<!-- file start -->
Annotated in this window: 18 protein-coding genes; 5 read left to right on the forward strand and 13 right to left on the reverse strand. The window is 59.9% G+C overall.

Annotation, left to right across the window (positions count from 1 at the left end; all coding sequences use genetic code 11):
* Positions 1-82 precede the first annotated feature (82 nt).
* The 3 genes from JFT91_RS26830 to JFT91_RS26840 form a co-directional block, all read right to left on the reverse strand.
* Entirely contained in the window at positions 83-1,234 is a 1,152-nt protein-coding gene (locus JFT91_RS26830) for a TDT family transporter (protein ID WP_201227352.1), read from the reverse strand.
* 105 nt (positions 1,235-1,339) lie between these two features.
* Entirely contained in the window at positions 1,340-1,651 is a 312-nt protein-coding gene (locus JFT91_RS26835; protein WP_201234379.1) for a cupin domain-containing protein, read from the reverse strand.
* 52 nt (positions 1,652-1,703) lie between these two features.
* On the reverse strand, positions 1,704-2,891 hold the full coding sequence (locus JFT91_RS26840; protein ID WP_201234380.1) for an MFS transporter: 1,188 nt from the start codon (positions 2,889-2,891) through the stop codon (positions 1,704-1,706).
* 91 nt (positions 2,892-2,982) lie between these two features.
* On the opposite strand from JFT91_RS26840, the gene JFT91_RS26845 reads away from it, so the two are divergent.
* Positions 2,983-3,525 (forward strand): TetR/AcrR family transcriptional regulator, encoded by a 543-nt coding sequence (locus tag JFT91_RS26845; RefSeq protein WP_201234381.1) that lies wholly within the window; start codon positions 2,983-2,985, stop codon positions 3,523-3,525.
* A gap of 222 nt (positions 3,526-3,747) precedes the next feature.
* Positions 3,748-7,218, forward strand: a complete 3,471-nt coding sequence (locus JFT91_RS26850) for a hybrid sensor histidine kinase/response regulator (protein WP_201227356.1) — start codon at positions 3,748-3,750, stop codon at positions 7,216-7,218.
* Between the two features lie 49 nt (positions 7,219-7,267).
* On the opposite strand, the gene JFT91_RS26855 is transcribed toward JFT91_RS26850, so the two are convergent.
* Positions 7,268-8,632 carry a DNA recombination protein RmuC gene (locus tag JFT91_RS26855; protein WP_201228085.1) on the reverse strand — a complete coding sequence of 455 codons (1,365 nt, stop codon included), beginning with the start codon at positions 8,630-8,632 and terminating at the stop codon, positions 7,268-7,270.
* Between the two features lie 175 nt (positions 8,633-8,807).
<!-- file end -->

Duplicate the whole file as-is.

Annotated in this window: 18 protein-coding genes; 5 read left to right on the forward strand and 13 right to left on the reverse strand. The window is 59.9% G+C overall.

Annotation, left to right across the window (positions count from 1 at the left end; all coding sequences use genetic code 11):
* Positions 1-82 precede the first annotated feature (82 nt).
* The 3 genes from JFT91_RS26830 to JFT91_RS26840 form a co-directional block, all read right to left on the reverse strand.
* Entirely contained in the window at positions 83-1,234 is a 1,152-nt protein-coding gene (locus JFT91_RS26830) for a TDT family transporter (protein ID WP_201227352.1), read from the reverse strand.
* 105 nt (positions 1,235-1,339) lie between these two features.
* Entirely contained in the window at positions 1,340-1,651 is a 312-nt protein-coding gene (locus JFT91_RS26835; protein WP_201234379.1) for a cupin domain-containing protein, read from the reverse strand.
* 52 nt (positions 1,652-1,703) lie between these two features.
* On the reverse strand, positions 1,704-2,891 hold the full coding sequence (locus JFT91_RS26840; protein ID WP_201234380.1) for an MFS transporter: 1,188 nt from the start codon (positions 2,889-2,891) through the stop codon (positions 1,704-1,706).
* 91 nt (positions 2,892-2,982) lie between these two features.
* On the opposite strand from JFT91_RS26840, the gene JFT91_RS26845 reads away from it, so the two are divergent.
* Positions 2,983-3,525 (forward strand): TetR/AcrR family transcriptional regulator, encoded by a 543-nt coding sequence (locus tag JFT91_RS26845; RefSeq protein WP_201234381.1) that lies wholly within the window; start codon positions 2,983-2,985, stop codon positions 3,523-3,525.
* A gap of 222 nt (positions 3,526-3,747) precedes the next feature.
* Positions 3,748-7,218, forward strand: a complete 3,471-nt coding sequence (locus JFT91_RS26850) for a hybrid sensor histidine kinase/response regulator (protein WP_201227356.1) — start codon at positions 3,748-3,750, stop codon at positions 7,216-7,218.
* Between the two features lie 49 nt (positions 7,219-7,267).
* On the opposite strand, the gene JFT91_RS26855 is transcribed toward JFT91_RS26850, so the two are convergent.
* Positions 7,268-8,632 carry a DNA recombination protein RmuC gene (locus tag JFT91_RS26855; protein WP_201228085.1) on the reverse strand — a complete coding sequence of 455 codons (1,365 nt, stop codon included), beginning with the start codon at positions 8,630-8,632 and terminating at the stop codon, positions 7,268-7,270.
* Between the two features lie 175 nt (positions 8,633-8,807).